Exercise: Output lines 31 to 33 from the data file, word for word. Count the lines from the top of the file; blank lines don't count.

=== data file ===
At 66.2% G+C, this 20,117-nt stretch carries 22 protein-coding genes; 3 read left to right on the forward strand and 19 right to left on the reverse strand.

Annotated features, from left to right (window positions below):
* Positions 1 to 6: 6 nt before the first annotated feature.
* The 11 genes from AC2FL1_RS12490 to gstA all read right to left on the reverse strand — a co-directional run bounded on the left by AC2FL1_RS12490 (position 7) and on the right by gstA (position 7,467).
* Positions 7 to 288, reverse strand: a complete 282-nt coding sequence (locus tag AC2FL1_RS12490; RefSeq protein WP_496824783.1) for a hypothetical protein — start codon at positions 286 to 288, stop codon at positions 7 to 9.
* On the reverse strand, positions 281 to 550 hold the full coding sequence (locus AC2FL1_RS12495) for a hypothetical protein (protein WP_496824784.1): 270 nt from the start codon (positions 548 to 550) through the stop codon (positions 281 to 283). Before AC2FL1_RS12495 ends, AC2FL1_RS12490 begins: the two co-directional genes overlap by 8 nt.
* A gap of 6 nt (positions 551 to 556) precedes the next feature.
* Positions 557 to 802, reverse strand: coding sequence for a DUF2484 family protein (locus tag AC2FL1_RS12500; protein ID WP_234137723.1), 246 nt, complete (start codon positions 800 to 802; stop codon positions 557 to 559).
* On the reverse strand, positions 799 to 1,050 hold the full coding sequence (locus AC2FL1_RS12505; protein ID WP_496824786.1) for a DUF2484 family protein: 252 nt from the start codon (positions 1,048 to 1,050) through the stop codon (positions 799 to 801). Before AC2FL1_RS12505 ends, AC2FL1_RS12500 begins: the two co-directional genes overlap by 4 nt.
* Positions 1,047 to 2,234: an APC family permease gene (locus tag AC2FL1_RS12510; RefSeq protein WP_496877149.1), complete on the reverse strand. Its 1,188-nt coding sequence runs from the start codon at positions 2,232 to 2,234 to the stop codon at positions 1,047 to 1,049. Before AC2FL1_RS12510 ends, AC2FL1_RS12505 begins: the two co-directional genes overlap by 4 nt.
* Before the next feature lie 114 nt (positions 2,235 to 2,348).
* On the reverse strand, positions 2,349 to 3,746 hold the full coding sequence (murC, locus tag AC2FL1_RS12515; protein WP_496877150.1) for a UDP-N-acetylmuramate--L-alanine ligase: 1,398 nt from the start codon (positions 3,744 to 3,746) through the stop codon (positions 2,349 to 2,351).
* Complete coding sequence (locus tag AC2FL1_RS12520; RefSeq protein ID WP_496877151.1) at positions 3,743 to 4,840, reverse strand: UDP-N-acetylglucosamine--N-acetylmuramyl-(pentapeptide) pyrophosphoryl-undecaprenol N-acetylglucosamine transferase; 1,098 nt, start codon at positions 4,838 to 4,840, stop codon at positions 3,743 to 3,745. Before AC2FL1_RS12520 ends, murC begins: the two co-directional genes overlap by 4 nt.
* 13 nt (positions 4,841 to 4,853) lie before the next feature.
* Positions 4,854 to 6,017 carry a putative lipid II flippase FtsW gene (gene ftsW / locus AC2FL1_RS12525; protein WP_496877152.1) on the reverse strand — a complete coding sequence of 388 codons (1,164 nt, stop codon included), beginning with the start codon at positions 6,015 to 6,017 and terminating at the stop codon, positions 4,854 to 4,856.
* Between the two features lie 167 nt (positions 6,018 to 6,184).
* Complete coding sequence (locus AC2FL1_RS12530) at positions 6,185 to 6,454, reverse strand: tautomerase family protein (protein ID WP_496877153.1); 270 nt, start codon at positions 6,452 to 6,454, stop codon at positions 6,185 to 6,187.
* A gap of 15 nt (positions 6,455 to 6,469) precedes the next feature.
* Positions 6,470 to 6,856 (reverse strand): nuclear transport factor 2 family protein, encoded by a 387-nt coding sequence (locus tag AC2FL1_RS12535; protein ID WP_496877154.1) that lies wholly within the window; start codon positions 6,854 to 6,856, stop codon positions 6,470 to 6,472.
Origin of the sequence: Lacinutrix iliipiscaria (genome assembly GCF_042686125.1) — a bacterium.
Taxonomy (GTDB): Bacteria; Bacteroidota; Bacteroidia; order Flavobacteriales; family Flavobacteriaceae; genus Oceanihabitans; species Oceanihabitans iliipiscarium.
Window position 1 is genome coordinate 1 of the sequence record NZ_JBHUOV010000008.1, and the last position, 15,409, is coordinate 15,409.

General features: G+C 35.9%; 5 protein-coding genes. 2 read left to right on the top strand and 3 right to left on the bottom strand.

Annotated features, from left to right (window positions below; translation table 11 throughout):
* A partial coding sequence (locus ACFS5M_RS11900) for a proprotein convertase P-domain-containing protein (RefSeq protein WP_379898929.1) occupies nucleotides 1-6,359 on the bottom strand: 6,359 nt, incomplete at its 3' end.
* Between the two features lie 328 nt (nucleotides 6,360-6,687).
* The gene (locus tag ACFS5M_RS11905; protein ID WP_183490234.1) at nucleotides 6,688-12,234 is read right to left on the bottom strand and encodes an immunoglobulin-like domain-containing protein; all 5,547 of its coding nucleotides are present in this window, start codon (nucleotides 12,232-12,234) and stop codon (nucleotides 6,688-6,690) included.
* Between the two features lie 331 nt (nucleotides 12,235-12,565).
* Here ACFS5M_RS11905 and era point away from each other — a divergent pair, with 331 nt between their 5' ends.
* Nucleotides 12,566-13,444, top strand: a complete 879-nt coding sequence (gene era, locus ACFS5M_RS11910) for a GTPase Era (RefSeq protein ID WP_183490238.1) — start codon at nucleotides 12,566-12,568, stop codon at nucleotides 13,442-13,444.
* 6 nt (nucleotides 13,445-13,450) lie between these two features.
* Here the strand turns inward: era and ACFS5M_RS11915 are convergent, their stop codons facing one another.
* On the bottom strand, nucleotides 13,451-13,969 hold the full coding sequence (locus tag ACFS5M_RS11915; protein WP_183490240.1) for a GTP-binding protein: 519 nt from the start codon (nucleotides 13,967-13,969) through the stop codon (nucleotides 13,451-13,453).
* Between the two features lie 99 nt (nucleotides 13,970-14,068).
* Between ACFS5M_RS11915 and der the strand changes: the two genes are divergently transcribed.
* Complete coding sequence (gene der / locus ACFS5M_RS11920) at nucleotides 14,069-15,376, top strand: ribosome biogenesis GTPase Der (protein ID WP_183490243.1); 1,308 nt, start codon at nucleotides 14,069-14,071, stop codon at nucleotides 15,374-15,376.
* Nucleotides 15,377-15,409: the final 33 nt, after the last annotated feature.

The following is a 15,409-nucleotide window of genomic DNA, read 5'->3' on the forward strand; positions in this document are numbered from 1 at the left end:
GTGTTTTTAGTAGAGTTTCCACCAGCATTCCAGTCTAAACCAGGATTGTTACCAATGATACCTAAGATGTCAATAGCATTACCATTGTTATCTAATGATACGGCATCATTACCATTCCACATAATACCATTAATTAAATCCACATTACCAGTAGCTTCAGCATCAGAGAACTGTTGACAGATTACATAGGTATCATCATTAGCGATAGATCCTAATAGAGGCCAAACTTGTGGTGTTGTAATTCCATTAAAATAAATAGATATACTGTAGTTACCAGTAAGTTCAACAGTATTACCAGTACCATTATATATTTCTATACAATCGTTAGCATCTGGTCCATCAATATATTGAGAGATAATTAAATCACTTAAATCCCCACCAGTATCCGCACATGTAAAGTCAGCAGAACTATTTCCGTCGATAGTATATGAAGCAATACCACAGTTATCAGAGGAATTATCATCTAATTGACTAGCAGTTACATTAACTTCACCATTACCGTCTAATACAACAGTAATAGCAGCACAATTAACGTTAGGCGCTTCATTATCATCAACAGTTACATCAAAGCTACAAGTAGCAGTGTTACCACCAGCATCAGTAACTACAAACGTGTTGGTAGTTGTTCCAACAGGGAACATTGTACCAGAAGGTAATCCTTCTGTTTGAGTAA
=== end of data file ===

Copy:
* 6 nt (nucleotides 13,445-13,450) lie between these two features.
* Here the strand turns inward: era and ACFS5M_RS11915 are convergent, their stop codons facing one another.
* On the bottom strand, nucleotides 13,451-13,969 hold the full coding sequence (locus tag ACFS5M_RS11915; protein WP_183490240.1) for a GTP-binding protein: 519 nt from the start codon (nucleotides 13,967-13,969) through the stop codon (nucleotides 13,451-13,453).